This is often a significant contributor to pain!
Muscles that need to be mobilised:
Mobility work in these areas can be preventative if you're prone to knee pain. It may slow you down a little from getting out on to the trail, but knowing that your joints are adequately prepared for the hike before you set off can help limit the knee pain from hiking and can shorten your recovery time between hikes.
*This is best done through a combination of regular foam rolling and stretching.
Step #2: Stability
Another issue is when the stabilising muscles of the knee are just not strong enough. When these muscles fatigue prematurely, the body won't be able to keep the knees secure. This again allows more movement in the knee joint, making it take a lot more strain then it should!
These muscles need to be strengthened:
To fix knee pain long term, these muscles above and below the knee must be made strong enough to take the demands of a long hike. The role of the knee is to flex the muscles above them, so the stronger those muscles are, the longer and more challenging you can make your hike without experiencing any pain.
*For a detailed training program to help with this (with video instructions included) follow the link at the bottom of the page.
Step #3: Use Trekking Poles
Knee pain from hiking is often made worse by going uphill and downhill. But you and I both know - that's where the best views are! So not going up hills is out of the question.
Using trekking poles can do wonders for knee pain because they help promote stability and balance in the muscles around the knee. That means the knee cap itself is being asked to do much less work, and you'll feel less tired when the terrain is tricky or slippery.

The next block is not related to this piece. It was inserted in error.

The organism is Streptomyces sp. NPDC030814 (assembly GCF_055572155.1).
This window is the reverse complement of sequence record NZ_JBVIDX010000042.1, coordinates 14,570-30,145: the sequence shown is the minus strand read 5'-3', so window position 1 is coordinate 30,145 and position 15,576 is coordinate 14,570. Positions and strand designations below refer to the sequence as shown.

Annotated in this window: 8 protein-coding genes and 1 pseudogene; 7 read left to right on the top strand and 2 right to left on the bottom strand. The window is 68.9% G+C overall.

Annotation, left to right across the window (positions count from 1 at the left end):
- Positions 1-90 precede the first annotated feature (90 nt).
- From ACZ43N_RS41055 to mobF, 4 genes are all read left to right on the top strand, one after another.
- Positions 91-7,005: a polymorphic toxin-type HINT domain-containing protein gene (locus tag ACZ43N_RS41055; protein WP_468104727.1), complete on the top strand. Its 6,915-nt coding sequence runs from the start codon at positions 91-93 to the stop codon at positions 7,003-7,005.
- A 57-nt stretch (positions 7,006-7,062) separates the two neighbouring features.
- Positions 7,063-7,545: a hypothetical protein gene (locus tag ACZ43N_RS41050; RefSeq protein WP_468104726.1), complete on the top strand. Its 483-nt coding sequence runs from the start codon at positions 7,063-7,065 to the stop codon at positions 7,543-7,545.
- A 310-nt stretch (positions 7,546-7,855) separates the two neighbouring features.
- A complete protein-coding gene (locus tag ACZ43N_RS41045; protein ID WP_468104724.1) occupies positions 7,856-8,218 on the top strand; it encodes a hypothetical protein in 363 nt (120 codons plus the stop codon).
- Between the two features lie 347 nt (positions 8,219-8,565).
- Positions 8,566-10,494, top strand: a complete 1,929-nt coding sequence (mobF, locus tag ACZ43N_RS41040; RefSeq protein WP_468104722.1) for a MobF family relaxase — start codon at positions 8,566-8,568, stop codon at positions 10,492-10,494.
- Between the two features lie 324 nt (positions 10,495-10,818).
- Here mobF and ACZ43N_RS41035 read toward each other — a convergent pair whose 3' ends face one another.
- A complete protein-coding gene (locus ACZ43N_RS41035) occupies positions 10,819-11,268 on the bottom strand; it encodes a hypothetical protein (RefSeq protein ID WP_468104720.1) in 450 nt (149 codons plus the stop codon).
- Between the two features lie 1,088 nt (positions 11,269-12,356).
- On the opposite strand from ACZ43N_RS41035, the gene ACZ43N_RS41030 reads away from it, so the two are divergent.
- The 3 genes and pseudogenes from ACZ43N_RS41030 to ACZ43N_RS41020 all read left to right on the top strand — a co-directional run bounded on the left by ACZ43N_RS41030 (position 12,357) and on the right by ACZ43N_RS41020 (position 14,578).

There is no excuse not to use trekking poles!
Studies have shown they can reduce up to 30% of the force on the knee when going downhill. This is absolutely huge!
Particularly for hikers that are reporting significant milage, or like to hike through challenging terrain which is hilly or ground coverage includes loose rocks or scree and the risk of slipping or twisting the knee is that much more significant.
Not only this, but they can help improve movement efficiency while going uphill (reducing muscle fatigue) and increase your stability and balance (and reduce the risk of any slips, stumbles or falls adding to your pain)
Buy some and sue them!
A pair of trekking poles and some well-fitting lace-up boots can reduce the repetitive strain on your knees on a hike by a lot. This is particularly important if you enjoy hiking in remote places where knee inflammation could be not only painful but potentially dangerous as well.
(If your not sure how to use trekking poles, check out this great article.)
If you suffer from knee pain when hiking and you want to fix that pain for good, simply follow these 3 steps and I guarantee that you will soon be hiking with pain-free knees and be able to enjoy your adventures once again!
Rowan is a personal trainer who specialises in training for hiking, trekkers and mountaineers for their bucket list adventures.
Summit Strength is a personal training for hiking service created specifically to help hikers have the best chance of a safe, enjoyable and successful adventure.